Yaw Angle

Yaw Angle

Yaw Angle

Noun

Yaw Angle is the angle between the direction of the bike's longitudinal axis and the direction of the bike's velocity vector.

Example usage: The yaw angle of the bicycle was measured at 15 degrees.

Most used in: Professional cycling, particularly in the world of aerodynamics.

Most used by: Professional cyclists, aerodynamicists and bicycle engineers.

Popularity: 6/10

Comedy Value: 2/10

Also see: Head Tube Angle, Steerer Tube Angle, Fork Offset, Trail,

What is Yaw Angle in Cycling?

Yaw Angle is a term used in cycling to describe the angle between a rider's direction of travel and the direction of the wind. This angle is important for cyclists as it affects the aerodynamic drag of the rider and their bike, as well as the amount of power required to maintain a given speed.

Yaw Angle is typically measured in degrees, with 0° representing a head-on wind and 180° representing a tailwind. For example, a rider cycling with a 20° yaw angle would be cycling at an angle of 20° with respect to the wind. The greater the yaw angle, the more aerodynamic drag the rider experiences and the more power they must exert to maintain their speed.

Studies have shown that aerodynamic drag increases exponentially with yaw angle, with a 10° yaw angle resulting in a drag increase of around 20% compared to riding with a 0° yaw angle. This means that even small changes in yaw angle can have a significant effect on a rider's performance, and it is important for cyclists to be aware of the wind direction and adjust their riding angle accordingly.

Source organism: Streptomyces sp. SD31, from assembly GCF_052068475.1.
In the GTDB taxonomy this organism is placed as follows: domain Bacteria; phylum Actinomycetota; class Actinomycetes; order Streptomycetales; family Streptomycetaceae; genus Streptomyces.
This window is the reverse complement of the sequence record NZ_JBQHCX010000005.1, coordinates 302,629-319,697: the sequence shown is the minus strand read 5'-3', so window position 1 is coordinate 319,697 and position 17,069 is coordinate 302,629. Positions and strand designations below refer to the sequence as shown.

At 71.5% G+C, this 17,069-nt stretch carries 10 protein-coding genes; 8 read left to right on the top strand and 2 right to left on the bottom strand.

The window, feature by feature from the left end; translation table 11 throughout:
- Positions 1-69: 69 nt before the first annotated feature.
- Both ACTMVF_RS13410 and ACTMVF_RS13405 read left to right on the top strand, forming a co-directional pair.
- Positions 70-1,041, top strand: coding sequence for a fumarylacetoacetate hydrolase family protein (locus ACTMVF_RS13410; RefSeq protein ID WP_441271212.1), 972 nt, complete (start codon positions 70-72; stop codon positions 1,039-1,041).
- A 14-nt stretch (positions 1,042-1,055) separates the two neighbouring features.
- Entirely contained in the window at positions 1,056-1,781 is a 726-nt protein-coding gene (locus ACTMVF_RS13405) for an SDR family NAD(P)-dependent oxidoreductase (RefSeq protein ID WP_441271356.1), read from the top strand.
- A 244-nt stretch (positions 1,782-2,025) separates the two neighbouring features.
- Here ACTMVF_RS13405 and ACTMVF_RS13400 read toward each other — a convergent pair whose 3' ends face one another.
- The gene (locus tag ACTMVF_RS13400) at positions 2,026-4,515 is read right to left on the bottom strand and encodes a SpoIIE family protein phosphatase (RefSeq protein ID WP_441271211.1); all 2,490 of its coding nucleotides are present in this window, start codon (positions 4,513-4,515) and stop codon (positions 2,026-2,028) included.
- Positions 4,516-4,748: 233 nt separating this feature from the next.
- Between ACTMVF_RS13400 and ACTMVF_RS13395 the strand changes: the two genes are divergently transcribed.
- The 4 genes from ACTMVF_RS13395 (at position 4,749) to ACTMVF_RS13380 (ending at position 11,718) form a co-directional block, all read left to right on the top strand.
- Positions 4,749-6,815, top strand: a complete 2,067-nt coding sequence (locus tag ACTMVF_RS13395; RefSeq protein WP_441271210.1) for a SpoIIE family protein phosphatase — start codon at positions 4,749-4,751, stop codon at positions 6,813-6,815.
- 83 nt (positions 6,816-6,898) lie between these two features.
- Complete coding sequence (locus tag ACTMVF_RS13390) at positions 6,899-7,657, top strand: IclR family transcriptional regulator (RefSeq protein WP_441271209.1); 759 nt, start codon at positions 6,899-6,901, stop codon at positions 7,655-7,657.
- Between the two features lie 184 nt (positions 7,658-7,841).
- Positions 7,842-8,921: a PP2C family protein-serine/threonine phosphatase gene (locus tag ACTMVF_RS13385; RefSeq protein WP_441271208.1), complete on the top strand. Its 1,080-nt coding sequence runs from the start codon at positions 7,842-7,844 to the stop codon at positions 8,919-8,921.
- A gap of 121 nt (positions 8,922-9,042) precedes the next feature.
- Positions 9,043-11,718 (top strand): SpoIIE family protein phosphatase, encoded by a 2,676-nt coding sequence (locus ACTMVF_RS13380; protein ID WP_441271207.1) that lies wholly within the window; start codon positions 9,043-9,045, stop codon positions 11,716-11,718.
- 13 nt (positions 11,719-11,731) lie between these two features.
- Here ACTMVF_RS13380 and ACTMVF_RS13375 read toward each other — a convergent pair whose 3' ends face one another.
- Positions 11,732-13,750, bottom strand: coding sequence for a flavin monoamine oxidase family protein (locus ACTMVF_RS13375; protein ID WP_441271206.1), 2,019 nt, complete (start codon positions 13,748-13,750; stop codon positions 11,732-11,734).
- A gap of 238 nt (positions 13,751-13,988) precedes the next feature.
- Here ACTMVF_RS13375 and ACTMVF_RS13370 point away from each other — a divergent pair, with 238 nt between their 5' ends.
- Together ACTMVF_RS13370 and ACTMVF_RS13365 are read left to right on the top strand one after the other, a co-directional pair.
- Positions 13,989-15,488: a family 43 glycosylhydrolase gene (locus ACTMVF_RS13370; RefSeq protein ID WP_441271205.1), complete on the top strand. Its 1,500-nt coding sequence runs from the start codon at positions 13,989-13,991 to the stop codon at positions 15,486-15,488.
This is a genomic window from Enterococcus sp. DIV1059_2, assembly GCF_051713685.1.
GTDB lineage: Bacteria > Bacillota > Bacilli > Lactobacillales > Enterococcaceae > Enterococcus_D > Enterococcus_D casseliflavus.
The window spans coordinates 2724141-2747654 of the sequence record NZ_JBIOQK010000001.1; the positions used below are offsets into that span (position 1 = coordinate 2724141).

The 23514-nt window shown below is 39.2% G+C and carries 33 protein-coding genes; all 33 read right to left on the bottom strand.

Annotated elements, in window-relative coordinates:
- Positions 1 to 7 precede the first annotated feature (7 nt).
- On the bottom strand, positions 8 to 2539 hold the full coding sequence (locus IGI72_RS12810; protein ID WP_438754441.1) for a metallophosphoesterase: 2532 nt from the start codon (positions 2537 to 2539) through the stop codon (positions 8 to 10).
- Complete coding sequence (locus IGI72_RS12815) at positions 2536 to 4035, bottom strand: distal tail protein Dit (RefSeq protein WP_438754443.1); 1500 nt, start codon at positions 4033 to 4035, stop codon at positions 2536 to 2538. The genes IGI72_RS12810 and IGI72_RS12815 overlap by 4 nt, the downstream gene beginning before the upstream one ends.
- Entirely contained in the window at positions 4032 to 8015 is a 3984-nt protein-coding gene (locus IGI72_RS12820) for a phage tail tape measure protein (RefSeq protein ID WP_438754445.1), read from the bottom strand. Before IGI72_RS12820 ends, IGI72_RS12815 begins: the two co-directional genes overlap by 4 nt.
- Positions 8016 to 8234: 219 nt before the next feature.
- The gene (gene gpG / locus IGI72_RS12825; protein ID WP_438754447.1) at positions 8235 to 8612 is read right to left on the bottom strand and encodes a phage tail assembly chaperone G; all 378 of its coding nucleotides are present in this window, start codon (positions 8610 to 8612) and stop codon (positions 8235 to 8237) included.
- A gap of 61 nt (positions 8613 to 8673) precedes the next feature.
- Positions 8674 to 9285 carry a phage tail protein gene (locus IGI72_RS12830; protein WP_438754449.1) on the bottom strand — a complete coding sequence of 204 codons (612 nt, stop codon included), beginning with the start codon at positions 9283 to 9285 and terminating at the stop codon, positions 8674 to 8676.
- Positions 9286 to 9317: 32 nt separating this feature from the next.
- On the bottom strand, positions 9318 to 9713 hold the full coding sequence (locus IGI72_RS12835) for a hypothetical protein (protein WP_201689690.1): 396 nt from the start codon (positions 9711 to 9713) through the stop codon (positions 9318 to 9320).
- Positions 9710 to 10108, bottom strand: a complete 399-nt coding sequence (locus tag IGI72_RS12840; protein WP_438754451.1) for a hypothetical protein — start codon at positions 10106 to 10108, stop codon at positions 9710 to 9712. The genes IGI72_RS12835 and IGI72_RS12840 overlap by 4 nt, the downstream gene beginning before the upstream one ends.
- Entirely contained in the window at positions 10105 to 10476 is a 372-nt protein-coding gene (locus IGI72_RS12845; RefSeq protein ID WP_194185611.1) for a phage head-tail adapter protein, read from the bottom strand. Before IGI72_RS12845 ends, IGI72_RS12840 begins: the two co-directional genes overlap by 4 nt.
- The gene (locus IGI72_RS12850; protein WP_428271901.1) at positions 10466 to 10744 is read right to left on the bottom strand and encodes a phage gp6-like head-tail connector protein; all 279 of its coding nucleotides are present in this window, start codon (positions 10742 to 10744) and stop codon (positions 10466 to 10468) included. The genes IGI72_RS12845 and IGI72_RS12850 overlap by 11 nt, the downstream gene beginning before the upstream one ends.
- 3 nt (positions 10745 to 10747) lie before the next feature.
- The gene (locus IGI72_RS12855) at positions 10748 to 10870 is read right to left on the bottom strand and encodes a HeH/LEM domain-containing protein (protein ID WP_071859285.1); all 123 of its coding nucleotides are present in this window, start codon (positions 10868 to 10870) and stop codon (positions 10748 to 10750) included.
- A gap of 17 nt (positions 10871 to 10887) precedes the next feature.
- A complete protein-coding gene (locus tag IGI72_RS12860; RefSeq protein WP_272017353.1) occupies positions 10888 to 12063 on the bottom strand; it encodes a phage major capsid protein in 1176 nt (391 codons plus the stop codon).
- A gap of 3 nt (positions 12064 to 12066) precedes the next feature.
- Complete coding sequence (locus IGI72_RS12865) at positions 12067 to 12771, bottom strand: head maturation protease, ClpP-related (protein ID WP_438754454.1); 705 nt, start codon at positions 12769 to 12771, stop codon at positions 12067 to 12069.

The Origin of the Cycling Term 'Yaw Angle'

The term 'Yaw Angle' is used in cycling to describe the angle between the wheel and the direction of the bicycle's travel. The term was first used in the 1950s in the United States, when it was developed to measure the performance of bicycles and cyclists.

The term was coined by a team of engineers at the University of California, Davis. They used the term to describe the angle of the wheel relative to the direction of travel. It was designed to measure the performance of cyclists and bicycles in a range of different conditions, such as windy conditions, uphill and downhill terrain, and more.

Since its introduction, the term 'Yaw Angle' has become a standard tool used in cycling to measure performance and improve technique. It is used by cyclists and engineers around the world to measure the performance of bicycles and cyclists in a variety of different conditions.

The term 'Yaw Angle' is an important part of the cycling lexicon and has been used for over 70 years. It is a key tool used by cyclists and engineers to measure performance and improve technique.

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